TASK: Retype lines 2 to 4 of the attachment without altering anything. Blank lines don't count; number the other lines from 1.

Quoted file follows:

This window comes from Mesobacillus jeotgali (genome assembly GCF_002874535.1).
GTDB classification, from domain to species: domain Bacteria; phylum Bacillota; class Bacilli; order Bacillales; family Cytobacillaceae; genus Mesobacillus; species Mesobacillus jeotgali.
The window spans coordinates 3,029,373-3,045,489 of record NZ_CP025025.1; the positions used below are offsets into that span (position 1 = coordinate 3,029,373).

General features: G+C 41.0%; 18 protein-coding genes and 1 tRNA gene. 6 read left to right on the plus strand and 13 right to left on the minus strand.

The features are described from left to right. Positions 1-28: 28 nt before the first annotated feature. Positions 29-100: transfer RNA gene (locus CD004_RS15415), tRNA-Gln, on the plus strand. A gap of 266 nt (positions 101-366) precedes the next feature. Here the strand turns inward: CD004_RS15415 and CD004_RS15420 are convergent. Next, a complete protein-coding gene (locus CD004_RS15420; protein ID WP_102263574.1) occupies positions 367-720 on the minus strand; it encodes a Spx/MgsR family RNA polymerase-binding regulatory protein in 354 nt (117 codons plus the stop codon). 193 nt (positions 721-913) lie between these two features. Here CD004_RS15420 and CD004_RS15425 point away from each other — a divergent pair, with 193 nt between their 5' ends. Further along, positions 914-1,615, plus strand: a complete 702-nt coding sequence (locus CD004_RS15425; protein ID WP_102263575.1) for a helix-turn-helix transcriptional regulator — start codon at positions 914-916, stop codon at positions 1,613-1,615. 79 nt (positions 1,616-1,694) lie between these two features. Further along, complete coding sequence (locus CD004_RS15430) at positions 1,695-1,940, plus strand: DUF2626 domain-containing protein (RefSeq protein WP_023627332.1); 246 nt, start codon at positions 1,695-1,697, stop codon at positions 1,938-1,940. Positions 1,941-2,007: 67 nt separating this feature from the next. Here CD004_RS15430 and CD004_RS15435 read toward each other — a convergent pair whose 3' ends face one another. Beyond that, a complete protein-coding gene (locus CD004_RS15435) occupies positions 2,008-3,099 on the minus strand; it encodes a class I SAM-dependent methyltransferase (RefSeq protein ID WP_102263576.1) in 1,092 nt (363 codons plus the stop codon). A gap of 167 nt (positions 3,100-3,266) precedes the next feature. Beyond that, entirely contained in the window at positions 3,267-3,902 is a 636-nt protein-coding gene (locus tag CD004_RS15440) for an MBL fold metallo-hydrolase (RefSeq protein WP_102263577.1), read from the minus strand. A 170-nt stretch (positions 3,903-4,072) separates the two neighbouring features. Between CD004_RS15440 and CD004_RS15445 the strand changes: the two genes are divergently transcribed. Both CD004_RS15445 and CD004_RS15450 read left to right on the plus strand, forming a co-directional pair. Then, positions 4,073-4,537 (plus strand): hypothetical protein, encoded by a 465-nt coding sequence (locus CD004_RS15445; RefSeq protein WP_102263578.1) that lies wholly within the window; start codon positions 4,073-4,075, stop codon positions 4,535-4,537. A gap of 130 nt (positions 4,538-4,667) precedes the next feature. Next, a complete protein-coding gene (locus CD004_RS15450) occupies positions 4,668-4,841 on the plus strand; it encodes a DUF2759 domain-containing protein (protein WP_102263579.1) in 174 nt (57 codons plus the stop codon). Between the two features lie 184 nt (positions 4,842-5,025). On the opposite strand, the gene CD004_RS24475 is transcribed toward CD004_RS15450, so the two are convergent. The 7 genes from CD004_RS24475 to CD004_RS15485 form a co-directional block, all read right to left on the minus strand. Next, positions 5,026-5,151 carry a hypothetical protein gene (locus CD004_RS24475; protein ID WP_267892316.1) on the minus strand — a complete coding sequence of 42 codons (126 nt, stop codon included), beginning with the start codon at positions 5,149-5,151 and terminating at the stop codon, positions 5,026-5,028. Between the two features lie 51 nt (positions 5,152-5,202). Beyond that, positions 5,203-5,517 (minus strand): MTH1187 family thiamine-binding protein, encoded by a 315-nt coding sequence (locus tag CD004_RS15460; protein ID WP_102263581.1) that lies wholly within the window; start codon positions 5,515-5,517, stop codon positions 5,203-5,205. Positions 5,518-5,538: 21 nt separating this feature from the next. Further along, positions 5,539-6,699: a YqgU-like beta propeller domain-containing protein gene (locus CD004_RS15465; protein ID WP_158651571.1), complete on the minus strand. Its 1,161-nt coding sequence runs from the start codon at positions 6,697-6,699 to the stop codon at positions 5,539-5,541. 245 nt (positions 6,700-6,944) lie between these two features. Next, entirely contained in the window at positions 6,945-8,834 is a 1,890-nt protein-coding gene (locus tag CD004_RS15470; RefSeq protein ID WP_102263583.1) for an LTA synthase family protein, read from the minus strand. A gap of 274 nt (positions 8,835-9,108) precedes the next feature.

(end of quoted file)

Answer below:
GTDB classification, from domain to species: domain Bacteria; phylum Bacillota; class Bacilli; order Bacillales; family Cytobacillaceae; genus Mesobacillus; species Mesobacillus jeotgali.
The window spans coordinates 3,029,373-3,045,489 of record NZ_CP025025.1; the positions used below are offsets into that span (position 1 = coordinate 3,029,373).

General features: G+C 41.0%; 18 protein-coding genes and 1 tRNA gene. 6 read left to right on the plus strand and 13 right to left on the minus strand.